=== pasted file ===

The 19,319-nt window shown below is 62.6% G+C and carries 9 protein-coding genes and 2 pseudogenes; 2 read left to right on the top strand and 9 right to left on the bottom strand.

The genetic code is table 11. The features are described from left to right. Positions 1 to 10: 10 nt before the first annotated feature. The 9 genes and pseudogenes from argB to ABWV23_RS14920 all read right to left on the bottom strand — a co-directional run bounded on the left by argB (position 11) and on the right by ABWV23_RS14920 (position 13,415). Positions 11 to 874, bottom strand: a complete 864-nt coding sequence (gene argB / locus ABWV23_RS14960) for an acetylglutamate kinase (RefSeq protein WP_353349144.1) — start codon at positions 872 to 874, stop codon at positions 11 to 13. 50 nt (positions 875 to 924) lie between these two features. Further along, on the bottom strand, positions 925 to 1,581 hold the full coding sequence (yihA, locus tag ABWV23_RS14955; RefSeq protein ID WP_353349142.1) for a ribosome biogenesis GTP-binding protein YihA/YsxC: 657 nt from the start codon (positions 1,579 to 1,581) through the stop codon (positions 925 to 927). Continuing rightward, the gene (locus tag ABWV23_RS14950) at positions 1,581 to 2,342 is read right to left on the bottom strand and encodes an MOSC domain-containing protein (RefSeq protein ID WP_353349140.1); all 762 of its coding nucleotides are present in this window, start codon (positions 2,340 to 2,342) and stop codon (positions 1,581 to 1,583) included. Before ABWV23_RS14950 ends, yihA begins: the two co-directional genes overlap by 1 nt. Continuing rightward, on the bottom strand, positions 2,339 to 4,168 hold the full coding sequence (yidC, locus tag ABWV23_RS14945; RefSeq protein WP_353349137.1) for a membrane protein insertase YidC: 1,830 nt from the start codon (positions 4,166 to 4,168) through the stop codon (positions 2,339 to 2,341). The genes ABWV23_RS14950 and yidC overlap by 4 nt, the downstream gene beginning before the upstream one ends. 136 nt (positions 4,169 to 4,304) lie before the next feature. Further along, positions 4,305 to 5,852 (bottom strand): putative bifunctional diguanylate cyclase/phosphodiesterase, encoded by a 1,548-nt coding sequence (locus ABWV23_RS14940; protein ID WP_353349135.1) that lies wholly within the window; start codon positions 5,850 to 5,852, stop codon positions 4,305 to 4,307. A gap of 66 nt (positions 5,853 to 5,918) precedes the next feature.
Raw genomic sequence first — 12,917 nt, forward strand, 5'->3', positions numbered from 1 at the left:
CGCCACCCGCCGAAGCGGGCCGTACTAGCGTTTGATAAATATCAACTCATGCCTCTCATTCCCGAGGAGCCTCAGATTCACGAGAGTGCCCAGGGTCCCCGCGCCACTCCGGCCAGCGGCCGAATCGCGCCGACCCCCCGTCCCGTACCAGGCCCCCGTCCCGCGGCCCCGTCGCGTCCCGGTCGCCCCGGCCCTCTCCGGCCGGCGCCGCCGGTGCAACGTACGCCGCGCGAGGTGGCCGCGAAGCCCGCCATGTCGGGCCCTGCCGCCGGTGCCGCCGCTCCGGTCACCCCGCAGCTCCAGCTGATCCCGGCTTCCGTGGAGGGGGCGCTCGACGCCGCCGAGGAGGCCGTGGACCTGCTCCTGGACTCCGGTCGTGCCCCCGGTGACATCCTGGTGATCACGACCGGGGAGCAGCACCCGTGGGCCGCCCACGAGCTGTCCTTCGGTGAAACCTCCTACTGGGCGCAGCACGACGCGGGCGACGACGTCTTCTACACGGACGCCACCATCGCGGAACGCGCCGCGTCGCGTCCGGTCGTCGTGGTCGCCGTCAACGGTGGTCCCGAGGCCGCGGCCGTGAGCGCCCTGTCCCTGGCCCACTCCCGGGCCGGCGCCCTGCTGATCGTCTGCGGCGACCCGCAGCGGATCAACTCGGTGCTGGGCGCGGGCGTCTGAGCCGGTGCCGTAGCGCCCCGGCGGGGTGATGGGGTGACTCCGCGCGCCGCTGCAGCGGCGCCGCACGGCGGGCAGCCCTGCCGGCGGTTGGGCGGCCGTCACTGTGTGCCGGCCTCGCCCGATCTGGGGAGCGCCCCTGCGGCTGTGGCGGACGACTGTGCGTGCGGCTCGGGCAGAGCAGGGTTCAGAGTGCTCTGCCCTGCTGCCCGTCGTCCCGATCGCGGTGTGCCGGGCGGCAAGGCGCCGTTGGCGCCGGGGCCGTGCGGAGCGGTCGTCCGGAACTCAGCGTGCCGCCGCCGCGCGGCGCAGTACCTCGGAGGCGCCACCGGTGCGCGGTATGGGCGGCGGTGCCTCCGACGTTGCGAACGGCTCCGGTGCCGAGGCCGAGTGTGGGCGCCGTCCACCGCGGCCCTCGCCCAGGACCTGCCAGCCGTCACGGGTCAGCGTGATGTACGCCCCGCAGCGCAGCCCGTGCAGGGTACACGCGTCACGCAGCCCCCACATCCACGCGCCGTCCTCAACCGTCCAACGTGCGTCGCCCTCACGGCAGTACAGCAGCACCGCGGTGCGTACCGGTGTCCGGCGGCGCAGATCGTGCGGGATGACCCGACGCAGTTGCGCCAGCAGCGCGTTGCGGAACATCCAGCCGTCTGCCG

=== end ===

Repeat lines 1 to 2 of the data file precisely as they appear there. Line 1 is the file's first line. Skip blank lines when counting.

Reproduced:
The 19,319-nt window shown below is 62.6% G+C and carries 9 protein-coding genes and 2 pseudogenes; 2 read left to right on the top strand and 9 right to left on the bottom strand.

The genetic code is table 11. The features are described from left to right. Positions 1 to 10: 10 nt before the first annotated feature. The 9 genes and pseudogenes from argB to ABWV23_RS14920 all read right to left on the bottom strand — a co-directional run bounded on the left by argB (position 11) and on the right by ABWV23_RS14920 (position 13,415). Positions 11 to 874, bottom strand: a complete 864-nt coding sequence (gene argB / locus ABWV23_RS14960) for an acetylglutamate kinase (RefSeq protein WP_353349144.1) — start codon at positions 872 to 874, stop codon at positions 11 to 13. 50 nt (positions 875 to 924) lie between these two features. Further along, on the bottom strand, positions 925 to 1,581 hold the full coding sequence (yihA, locus tag ABWV23_RS14955; RefSeq protein ID WP_353349142.1) for a ribosome biogenesis GTP-binding protein YihA/YsxC: 657 nt from the start codon (positions 1,579 to 1,581) through the stop codon (positions 925 to 927). Continuing rightward, the gene (locus tag ABWV23_RS14950) at positions 1,581 to 2,342 is read right to left on the bottom strand and encodes an MOSC domain-containing protein (RefSeq protein ID WP_353349140.1); all 762 of its coding nucleotides are present in this window, start codon (positions 2,340 to 2,342) and stop codon (positions 1,581 to 1,583) included. Before ABWV23_RS14950 ends, yihA begins: the two co-directional genes overlap by 1 nt. Continuing rightward, on the bottom strand, positions 2,339 to 4,168 hold the full coding sequence (yidC, locus tag ABWV23_RS14945; RefSeq protein WP_353349137.1) for a membrane protein insertase YidC: 1,830 nt from the start codon (positions 4,166 to 4,168) through the stop codon (positions 2,339 to 2,341). The genes ABWV23_RS14950 and yidC overlap by 4 nt, the downstream gene beginning before the upstream one ends. 136 nt (positions 4,169 to 4,304) lie before the next feature. Further along, positions 4,305 to 5,852 (bottom strand): putative bifunctional diguanylate cyclase/phosphodiesterase, encoded by a 1,548-nt coding sequence (locus ABWV23_RS14940; protein ID WP_353349135.1) that lies wholly within the window; start codon positions 5,850 to 5,852, stop codon positions 4,305 to 4,307. A gap of 66 nt (positions 5,853 to 5,918) precedes the next feature.